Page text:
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Wrestling: Ohio State reflects at missed chance at national title while looking ahead to future without Kyle Snyder

Ohio State redshirt senior Nathan Tomasello grapples with Iowa’s Spencer Lee on Friday, March 16, 2018 at the Quickens Loans Arena in Cleveland at the NCAA wrestling championships. Tomasello was pinned by Lee in the third period of the 125-pound semifinals. Credit: Jeff Helfrich | Senior Lantern Reporter

CLEVELAND — Ohio State came into this season believing it was better than last year, and that this time, it would beat Penn State at the NCAA national championships.

It didn’t happen for them.

Though the Buckeyes had a shot at victory, several key losses from high performers dropped Ohio State below the Nittany Lions in the team standings for a second consecutive second-place finish.

The end of the season now presents an opportunity to digest the team’s season as a whole.

Losing by seven points at the 2018 NCAA wrestling championship to Penn State, the Buckeyes finds themselves in the same position it did at the end of last year: Big Ten champions and NCAA runner-ups.

Considering the lofty expectations the team entered the campaign with and the major losses the team will have to deal with, this is a disappointing end to the Buckeyes’ year despite how good Penn State is and how well Ohio State did compared to every other school at the tournament.

“We can look at a lot of matches that happened this weekend. The Ke-Shawn Hayes quarterfinal was huge,” head coach Tom Ryan said. “If Ke-Shawn Hayes gets that reversal … We can look back at points everywhere. The bottom line is it wasn’t enough.”

The Buckeyes went 14-1 during dual-meet season, with their only loss coming at Penn State on Feb. 3. Ohio State would have won that meet if top ranked Kollin Moore hadn’t fallen to Anthony Cassar 6-3.

In the dual meet between the top two schools in the country, one unlikely result changed the complexion of what the narrative would have been about this Ohio State wrestling team.

“We have to assess the things we did well as a staff, and didn’t do well as a staff. Kollin Moore wasn’t ready,” Ryan said.

The hype was built up after Ohio State dominated the Big Ten championships March 4-5, where it won for the second straight year. The Buckeyes had seven wrestlers in the Big Ten finals, with four taking home Big Ten titles.

A third Kyle Snyder national championship served as one of the lone redeeming takeaways from the national tournament for the Buckeyes, given he was the lone national champion for the Buckeyes this season. Afterwards, he felt for Myles Martin.

When the match stops like that and you feel like you had some momentum going, that really stinks,” Snyder said. “And I love Myles. So I know he’s probably sad, but he’s a really tough kid and a really good kid.”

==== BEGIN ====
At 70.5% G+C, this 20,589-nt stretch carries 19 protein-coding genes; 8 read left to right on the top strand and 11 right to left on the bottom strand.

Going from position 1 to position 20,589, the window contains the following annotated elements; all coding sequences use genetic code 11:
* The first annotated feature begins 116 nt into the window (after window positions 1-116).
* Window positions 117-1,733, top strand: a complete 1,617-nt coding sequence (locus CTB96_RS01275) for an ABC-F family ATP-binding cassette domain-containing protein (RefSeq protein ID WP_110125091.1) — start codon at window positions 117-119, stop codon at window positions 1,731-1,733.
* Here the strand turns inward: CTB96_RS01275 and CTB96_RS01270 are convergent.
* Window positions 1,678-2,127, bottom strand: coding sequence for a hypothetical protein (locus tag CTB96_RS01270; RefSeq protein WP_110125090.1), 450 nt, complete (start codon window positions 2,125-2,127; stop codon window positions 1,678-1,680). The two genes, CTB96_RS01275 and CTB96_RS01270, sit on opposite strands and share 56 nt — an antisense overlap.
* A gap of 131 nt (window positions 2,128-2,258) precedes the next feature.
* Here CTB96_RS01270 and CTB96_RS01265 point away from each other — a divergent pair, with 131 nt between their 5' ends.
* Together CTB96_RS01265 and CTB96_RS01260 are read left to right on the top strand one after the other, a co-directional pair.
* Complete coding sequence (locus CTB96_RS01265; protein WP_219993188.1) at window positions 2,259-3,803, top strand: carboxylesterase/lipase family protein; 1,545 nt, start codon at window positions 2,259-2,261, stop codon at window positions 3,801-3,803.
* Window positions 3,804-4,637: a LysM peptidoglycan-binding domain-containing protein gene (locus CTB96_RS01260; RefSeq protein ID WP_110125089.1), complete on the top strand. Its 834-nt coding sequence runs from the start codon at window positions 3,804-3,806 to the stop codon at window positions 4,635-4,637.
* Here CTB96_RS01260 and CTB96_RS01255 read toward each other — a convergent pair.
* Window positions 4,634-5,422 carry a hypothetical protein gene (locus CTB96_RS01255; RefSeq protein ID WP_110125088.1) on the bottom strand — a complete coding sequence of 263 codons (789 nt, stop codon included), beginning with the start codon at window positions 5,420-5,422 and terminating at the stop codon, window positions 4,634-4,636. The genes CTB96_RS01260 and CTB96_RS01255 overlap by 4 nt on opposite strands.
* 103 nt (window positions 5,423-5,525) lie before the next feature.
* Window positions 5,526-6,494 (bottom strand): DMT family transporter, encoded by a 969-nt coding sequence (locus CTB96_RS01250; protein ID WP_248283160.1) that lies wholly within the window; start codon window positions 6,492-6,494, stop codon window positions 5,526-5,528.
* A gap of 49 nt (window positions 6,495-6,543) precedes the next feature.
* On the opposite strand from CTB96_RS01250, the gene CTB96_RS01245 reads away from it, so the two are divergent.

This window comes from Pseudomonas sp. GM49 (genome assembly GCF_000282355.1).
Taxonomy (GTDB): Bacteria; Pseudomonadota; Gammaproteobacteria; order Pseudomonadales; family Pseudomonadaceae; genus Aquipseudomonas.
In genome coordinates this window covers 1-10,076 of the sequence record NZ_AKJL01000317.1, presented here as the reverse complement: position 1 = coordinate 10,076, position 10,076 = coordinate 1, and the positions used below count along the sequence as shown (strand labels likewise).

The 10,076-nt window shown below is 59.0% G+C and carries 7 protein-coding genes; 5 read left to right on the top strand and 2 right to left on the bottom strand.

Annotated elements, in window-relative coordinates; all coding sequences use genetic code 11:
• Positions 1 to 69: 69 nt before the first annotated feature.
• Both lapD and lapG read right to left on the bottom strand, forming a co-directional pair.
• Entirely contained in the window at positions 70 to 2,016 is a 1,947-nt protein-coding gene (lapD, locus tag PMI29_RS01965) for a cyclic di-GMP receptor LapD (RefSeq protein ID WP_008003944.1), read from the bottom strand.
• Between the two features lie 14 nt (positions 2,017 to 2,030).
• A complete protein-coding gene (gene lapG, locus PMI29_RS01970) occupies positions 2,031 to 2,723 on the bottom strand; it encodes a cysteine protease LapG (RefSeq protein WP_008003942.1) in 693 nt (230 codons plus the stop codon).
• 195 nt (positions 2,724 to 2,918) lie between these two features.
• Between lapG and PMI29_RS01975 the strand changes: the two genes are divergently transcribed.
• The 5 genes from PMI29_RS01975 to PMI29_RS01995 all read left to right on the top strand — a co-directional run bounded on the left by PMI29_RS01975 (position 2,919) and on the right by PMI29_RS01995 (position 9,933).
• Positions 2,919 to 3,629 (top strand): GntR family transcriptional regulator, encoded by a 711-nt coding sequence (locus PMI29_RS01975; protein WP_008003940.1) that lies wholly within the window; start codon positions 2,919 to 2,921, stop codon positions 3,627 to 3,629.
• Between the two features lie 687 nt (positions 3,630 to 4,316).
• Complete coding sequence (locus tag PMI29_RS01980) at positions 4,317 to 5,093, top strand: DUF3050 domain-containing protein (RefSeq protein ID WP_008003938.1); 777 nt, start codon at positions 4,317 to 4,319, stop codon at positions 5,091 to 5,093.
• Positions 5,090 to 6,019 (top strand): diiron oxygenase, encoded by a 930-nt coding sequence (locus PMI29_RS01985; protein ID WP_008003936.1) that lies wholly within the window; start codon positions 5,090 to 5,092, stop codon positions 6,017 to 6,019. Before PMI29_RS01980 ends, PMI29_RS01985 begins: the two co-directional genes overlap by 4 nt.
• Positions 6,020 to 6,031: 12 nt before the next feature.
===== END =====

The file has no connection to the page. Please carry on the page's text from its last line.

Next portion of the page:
Ohio State set a school record with eight All-Americans in 2018, two more than the previous record set last season. But struggles similar to both of No. 1 seed Kollin Moore’s losses to Kent State’s unranked Kyle Conel contributed to the runner-up finish.

Even smaller decisions, such as Micah Jordan’s loss in the fifth-place bout at 157 pounds, slowly chipped away points for Ohio State. Since the strength of the team is its depth throughout all 10 weight classes, it is hard to overcome four national championships posted by the only other competitive team in the team score when the depth doesn’t shine bright.

For Snyder, the 2018 national championship win will be his last in scarlet and gray. The Buckeyes next season will have to find a way to replace him in their lineup. Snyder, on the other hand, will continue alone as an individual wrestler competing internationally as a professional.

In humble Snyder fashion, spending all the hours with his teammates is what Snyder will remember the most.

We have a banquet every year at Ohio State and the seniors all get up there and speak, and I’ve wrote down some of my speech,” Snyder said. “And everytime I look back on my time at Ohio State it has nothing to do with what I’ve accomplished. It’s more so just the individual moments with my teammates and being in the practice room.”

The team is saying goodbye to two other legendary seniors: Nathan Tomasello and Bo Jordan. Ryan knows where his program is going to be in the future because of the foundation built by the guys that are leaving, or have already gone.

“We have five guys here in the top six that are returning,” Ryan said. “So, there’s a strong nucleus of guys back.”

The Ohio State wrestling team had an incredibly successful season by the standards of most programs. But for one that went into the season knowing it had what it took to win a national championship, it didn’t achieve its main goal when the pressure was on the line.

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